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Wellingborough News, 19th July 1884, transcribed by Kay Collins
Jeremiah Jones
Fatal Termination to a Quarrel at Irchester — A Verdict of Manslaughter
The usually quiet village of Irchester was thrown into a state of great excitement on Saturday evening, last by the sudden death of a man named Jeremiah Jones, about seventy years of age, which took place about five minutes after the deceased and a man named Owen Humphreys had been fighting together. It appears that there had been an outstanding quarrel between the two men for a long time respecting their adjoining allotments of land let out by the Vicar, and the quarrel seems to have culminated on the Saturday evening in front of Mr. Turnell's field near to Mr. C. Lilley's shop.

Humphreys accused the deceased of doing damage to the land he rented by carting (over some broccoli growing upon it, and the deceased seems to have made a remark that as some of Humphrey's wheat hung over his (deceased's) ground he should chop it off. This appears to have roused Humphrey's ire, and he sparred before the deceased, and threatened to give him one for himself. A lad saw Humphreys strike the deceased a blow on the chest which knocked him down. As he was falling, however, the deceased caught hold of Humphreys, and they both fell together. Humphreys was the first to get up, and he pulled Jones up by taking hold of his neckerchief. They again fell on to the ground, when Humphreys was pulled off by a man named Robinson. Jones seems to have made one or two remarks during the scuffle charging Humphreys with being a coward, alleging that he had tried to "throttle" him. Both the combatants then parted and went different ways, but when Jones got 20 or 30 yards away he fell forward and expired. Humphreys, who is a single man, and very much the younger, was then taken into custody and brought to Wellingborough Police Station, and on Monday morning was brought up before Mr. C. J. K. Woolston and remanded till Friday. In reply to the charge, prisoner said he did not strike Jones, who was the aggressor, and who had threatened to strike him with a knobbed stick but he (prisoner) only acted throughout in self-defence.—Supt. Bailie asked for a remand. He said that an inquest was to be held the same evening at Irchester, after which he should not oppose bail.—The prisoner said he was prepared with substantial bail.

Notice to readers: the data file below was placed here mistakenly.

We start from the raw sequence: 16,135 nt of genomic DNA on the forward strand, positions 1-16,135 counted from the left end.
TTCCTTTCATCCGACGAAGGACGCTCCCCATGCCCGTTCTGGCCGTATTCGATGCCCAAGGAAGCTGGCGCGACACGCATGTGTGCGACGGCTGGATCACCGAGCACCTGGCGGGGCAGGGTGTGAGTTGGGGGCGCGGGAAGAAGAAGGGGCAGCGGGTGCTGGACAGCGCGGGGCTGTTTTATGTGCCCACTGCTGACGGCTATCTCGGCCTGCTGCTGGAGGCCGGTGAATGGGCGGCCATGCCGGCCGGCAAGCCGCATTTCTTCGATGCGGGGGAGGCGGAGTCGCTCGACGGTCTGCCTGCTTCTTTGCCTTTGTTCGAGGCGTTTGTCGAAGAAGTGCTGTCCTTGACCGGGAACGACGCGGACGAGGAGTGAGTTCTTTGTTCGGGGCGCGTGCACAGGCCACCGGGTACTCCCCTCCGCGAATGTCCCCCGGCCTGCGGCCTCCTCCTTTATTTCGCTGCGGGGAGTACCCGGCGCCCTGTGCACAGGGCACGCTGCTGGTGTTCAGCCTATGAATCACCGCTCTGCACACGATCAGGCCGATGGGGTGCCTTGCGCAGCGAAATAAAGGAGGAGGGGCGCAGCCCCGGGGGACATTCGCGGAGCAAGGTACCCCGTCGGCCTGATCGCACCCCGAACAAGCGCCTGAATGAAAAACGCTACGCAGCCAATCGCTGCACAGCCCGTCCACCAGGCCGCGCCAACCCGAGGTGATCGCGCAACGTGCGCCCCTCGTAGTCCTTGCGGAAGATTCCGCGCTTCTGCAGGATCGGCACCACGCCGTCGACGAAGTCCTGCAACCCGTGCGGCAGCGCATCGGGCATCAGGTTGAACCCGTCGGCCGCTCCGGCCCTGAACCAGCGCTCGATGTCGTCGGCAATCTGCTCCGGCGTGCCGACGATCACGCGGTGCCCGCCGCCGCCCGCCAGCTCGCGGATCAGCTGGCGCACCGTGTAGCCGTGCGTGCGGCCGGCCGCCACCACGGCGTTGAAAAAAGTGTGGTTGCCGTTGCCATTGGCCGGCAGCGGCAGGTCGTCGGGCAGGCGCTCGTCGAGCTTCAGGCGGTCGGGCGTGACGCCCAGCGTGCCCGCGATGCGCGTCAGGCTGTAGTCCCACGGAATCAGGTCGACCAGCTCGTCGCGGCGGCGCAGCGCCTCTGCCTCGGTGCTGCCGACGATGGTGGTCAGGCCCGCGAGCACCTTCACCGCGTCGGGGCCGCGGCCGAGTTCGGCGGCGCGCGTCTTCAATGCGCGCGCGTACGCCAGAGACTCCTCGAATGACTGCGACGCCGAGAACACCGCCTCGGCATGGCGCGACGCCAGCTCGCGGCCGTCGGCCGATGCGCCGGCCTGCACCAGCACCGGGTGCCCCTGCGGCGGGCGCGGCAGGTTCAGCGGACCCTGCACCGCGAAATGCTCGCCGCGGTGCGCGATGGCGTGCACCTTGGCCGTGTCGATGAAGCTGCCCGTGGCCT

The Inquest
The inquiry into the cause of Jeremiah Jones' death was held at the "Carpenter's Arms," Irchester (to which the body was conveyed), before Mr. J. T. Parker, the divisional coroner, at six o'clock on Monday evening. The following gentlemen were sworn on the jury:—Mr. Stephen Parsons (foreman), Messrs. H. Saxby, E. Parsons, C. Lilley, W. Barringer, W. Ward, sen., J. West, D. Burgess, W. Ward, jun., S. George, C. Ward, J. Ward, J. Payne, G. Ward, and A. Kemshead. There were also present at the inquest Mr. J. D. K. McCallum (the chief constable for the county), Supt. Bailie (Wellingborough), and some of the relatives of the deceased.

The Coroner, addressing the jury, said that they had to inquire into the death of the deceased, and ... ... ... ... being the person was as much guilty of manslaughter as though he had caused the death of a perfectly healthy person. The question was whether there was sufficient evidence to show that the violence used by Humphreys accelerated death. Everything turned on the medical man's evidence. It seemed very probable that the struggle and excitement was the cause of death, but it was necessary for the jury to have pretty strong evidence with regard to that, and it all depended whether they considered from the evidence given by the medical gentleman that the violence used by Humphreys caused or accelerated death.

The jury having consulted in private for about ten minutes, returned a verdict of "Manslaughter."



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